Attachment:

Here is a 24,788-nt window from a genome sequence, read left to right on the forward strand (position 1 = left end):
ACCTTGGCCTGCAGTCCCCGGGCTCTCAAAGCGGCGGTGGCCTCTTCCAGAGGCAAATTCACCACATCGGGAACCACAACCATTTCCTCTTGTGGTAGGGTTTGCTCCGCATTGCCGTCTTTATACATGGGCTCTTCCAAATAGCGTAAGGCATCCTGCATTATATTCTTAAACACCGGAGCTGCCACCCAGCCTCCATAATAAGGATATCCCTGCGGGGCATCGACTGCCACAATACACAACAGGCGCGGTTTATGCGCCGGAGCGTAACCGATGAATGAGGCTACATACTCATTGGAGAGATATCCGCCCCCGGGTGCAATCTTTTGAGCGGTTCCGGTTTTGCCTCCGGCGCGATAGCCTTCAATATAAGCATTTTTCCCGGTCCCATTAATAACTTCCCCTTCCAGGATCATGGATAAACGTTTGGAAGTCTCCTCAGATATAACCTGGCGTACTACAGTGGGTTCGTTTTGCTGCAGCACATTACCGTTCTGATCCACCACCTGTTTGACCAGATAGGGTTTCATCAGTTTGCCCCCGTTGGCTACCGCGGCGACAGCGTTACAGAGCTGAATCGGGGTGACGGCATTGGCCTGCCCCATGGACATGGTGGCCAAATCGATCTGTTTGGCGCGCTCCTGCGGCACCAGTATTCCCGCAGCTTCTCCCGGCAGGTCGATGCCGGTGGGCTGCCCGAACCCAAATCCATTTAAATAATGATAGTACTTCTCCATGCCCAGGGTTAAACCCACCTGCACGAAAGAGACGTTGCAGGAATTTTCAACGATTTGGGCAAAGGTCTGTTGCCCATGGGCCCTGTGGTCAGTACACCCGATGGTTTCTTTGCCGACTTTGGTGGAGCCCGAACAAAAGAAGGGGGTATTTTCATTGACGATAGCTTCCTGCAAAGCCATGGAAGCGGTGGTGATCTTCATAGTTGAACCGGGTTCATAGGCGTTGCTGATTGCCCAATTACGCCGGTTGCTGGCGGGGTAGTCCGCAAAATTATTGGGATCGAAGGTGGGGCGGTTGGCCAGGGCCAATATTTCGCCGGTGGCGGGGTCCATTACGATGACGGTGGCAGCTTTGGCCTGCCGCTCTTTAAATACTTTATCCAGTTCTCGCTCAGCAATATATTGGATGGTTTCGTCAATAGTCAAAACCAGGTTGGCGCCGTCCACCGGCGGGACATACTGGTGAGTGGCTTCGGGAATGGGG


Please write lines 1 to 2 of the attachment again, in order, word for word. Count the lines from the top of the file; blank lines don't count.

Here is a 24,788-nt window from a genome sequence, read left to right on the forward strand (position 1 = left end):
ACCTTGGCCTGCAGTCCCCGGGCTCTCAAAGCGGCGGTGGCCTCTTCCAGAGGCAAATTCACCACATCGGGAACCACAACCATTTCCTCTTGTGGTAGGGTTTGCTCCGCATTGCCGTCTTTATACATGGGCTCTTCCAAATAGCGTAAGGCATCCTGCATTATATTCTTAAACACCGGAGCTGCCACCCAGCCTCCATAATAAGGATATCCCTGCGGGGCATCGACTGCCACAATACACAACAGGCGCGGTTTATGCGCCGGAGCGTAACCGATGAATGAGGCTACATACTCATTGGAGAGATATCCGCCCCCGGGTGCAATCTTTTGAGCGGTTCCGGTTTTGCCTCCGGCGCGATAGCCTTCAATATAAGCATTTTTCCCGGTCCCATTAATAACTTCCCCTTCCAGGATCATGGATAAACGTTTGGAAGTCTCCTCAGATATAACCTGGCGTACTACAGTGGGTTCGTTTTGCTGCAGCACATTACCGTTCTGATCCACCACCTGTTTGACCAGATAGGGTTTCATCAGTTTGCCCCCGTTGGCTACCGCGGCGACAGCGTTACAGAGCTGAATCGGGGTGACGGCATTGGCCTGCCCCATGGACATGGTGGCCAAATCGATCTGTTTGGCGCGCTCCTGCGGCACCAGTATTCCCGCAGCTTCTCCCGGCAGGTCGATGCCGGTGGGCTGCCCGAACCCAAATCCATTTAAATAATGATAGTACTTCTCCATGCCCAGGGTTAAACCCACCTGCACGAAAGAGACGTTGCAGGAATTTTCAACGATTTGGGCAAAGGTCTGTTGCCCATGGGCCCTGTGGTCAGTACACCCGATGGTTTCTTTGCCGACTTTGGTGGAGCCCGAACAAAAGAAGGGGGTATTTTCATTGACGATAGCTTCCTGCAAAGCCATGGAAGCGGTGGTGATCTTCATAGTTGAACCGGGTTCATAGGCGTTGCTGATTGCCCAATTACGCCGGTTGCTGGCGGGGTAGTCCGCAAAATTATTGGGATCGAAGGTGGGGCGGTTGGCCAGGGCCAATATTTCGCCGGTGGCGGGGTCCATTACGATGACGGTGGCAGCTTTGGCCTGCCGCTCTTTAAATACTTTATCCAGTTCTCGCTCAGCAATATATTGGATGGTTTCGTCAATAGTCAAAACCAGGTTGGCGCCGTCCACCGGCGGGACATACTGGTGAGTGGCTTCGGGAATGGGG